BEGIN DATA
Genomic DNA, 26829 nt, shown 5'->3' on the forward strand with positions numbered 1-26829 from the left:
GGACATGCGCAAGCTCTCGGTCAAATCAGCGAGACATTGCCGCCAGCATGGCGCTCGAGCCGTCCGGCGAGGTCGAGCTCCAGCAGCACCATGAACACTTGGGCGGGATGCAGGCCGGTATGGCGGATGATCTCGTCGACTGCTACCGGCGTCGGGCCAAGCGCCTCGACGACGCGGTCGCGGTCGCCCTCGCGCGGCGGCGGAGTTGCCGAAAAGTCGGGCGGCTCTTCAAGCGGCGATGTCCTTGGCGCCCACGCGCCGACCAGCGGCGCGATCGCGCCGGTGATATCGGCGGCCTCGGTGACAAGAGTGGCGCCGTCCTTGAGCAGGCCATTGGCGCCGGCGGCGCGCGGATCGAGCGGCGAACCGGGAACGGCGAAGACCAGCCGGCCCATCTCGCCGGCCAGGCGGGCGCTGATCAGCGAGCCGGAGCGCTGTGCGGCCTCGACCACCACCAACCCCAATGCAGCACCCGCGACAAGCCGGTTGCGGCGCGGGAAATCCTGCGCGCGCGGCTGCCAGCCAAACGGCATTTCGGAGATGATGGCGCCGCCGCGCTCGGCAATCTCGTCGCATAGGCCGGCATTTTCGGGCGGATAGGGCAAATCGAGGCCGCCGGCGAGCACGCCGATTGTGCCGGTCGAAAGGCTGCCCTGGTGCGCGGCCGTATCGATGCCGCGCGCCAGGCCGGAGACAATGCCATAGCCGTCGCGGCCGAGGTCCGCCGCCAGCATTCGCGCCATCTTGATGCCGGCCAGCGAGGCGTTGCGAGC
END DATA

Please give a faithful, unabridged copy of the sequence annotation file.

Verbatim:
Genomic DNA, 26829 nt, shown 5'->3' on the forward strand with positions numbered 1-26829 from the left:
GGACATGCGCAAGCTCTCGGTCAAATCAGCGAGACATTGCCGCCAGCATGGCGCTCGAGCCGTCCGGCGAGGTCGAGCTCCAGCAGCACCATGAACACTTGGGCGGGATGCAGGCCGGTATGGCGGATGATCTCGTCGACTGCTACCGGCGTCGGGCCAAGCGCCTCGACGACGCGGTCGCGGTCGCCCTCGCGCGGCGGCGGAGTTGCCGAAAAGTCGGGCGGCTCTTCAAGCGGCGATGTCCTTGGCGCCCACGCGCCGACCAGCGGCGCGATCGCGCCGGTGATATCGGCGGCCTCGGTGACAAGAGTGGCGCCGTCCTTGAGCAGGCCATTGGCGCCGGCGGCGCGCGGATCGAGCGGCGAACCGGGAACGGCGAAGACCAGCCGGCCCATCTCGCCGGCCAGGCGGGCGCTGATCAGCGAGCCGGAGCGCTGTGCGGCCTCGACCACCACCAACCCCAATGCAGCACCCGCGACAAGCCGGTTGCGGCGCGGGAAATCCTGCGCGCGCGGCTGCCAGCCAAACGGCATTTCGGAGATGATGGCGCCGCCGCGCTCGGCAATCTCGTCGCATAGGCCGGCATTTTCGGGCGGATAGGGCAAATCGAGGCCGCCGGCGAGCACGCCGATTGTGCCGGTCGAAAGGCTGCCCTGGTGCGCGGCCGTATCGATGCCGCGCGCCAGGCCGGAGACAATGCCATAGCCGTCGCGGCCGAGGTCCGCCGCCAGCATTCGCGCCATCTTGATGCCGGCCAGCGAGGCGTTGCGAGC